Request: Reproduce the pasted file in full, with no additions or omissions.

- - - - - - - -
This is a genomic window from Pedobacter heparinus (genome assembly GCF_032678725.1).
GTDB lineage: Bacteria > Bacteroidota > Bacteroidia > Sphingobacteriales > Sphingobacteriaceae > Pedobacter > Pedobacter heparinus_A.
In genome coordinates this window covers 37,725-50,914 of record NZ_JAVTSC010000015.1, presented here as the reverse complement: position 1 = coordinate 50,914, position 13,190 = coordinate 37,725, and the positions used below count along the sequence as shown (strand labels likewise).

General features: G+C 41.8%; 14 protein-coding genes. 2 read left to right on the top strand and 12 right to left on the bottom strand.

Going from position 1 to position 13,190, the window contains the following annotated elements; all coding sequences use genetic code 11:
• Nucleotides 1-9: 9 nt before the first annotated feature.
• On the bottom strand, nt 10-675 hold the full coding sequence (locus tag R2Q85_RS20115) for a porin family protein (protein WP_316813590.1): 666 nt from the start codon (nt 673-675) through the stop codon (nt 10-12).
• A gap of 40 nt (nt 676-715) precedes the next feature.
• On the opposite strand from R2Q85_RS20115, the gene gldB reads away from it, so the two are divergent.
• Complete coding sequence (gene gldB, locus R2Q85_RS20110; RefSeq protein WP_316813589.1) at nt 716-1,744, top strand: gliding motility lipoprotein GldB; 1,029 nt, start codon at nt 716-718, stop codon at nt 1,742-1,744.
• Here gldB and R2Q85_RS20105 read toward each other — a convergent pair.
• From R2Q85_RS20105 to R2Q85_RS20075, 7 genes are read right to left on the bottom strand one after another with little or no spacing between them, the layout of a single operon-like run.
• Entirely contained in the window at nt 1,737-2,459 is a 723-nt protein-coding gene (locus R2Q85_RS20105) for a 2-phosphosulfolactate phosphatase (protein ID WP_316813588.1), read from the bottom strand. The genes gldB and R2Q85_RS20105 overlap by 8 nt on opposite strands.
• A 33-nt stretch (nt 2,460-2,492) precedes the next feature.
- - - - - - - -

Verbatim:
This is a genomic window from Pedobacter heparinus (genome assembly GCF_032678725.1).
GTDB lineage: Bacteria > Bacteroidota > Bacteroidia > Sphingobacteriales > Sphingobacteriaceae > Pedobacter > Pedobacter heparinus_A.
In genome coordinates this window covers 37,725-50,914 of record NZ_JAVTSC010000015.1, presented here as the reverse complement: position 1 = coordinate 50,914, position 13,190 = coordinate 37,725, and the positions used below count along the sequence as shown (strand labels likewise).

General features: G+C 41.8%; 14 protein-coding genes. 2 read left to right on the top strand and 12 right to left on the bottom strand.

Going from position 1 to position 13,190, the window contains the following annotated elements; all coding sequences use genetic code 11:
• Nucleotides 1-9: 9 nt before the first annotated feature.
• On the bottom strand, nt 10-675 hold the full coding sequence (locus tag R2Q85_RS20115) for a porin family protein (protein WP_316813590.1): 666 nt from the start codon (nt 673-675) through the stop codon (nt 10-12).
• A gap of 40 nt (nt 676-715) precedes the next feature.
• On the opposite strand from R2Q85_RS20115, the gene gldB reads away from it, so the two are divergent.
• Complete coding sequence (gene gldB, locus R2Q85_RS20110; RefSeq protein WP_316813589.1) at nt 716-1,744, top strand: gliding motility lipoprotein GldB; 1,029 nt, start codon at nt 716-718, stop codon at nt 1,742-1,744.
• Here gldB and R2Q85_RS20105 read toward each other — a convergent pair.
• From R2Q85_RS20105 to R2Q85_RS20075, 7 genes are read right to left on the bottom strand one after another with little or no spacing between them, the layout of a single operon-like run.
• Entirely contained in the window at nt 1,737-2,459 is a 723-nt protein-coding gene (locus R2Q85_RS20105) for a 2-phosphosulfolactate phosphatase (protein ID WP_316813588.1), read from the bottom strand. The genes gldB and R2Q85_RS20105 overlap by 8 nt on opposite strands.
• A 33-nt stretch (nt 2,460-2,492) precedes the next feature.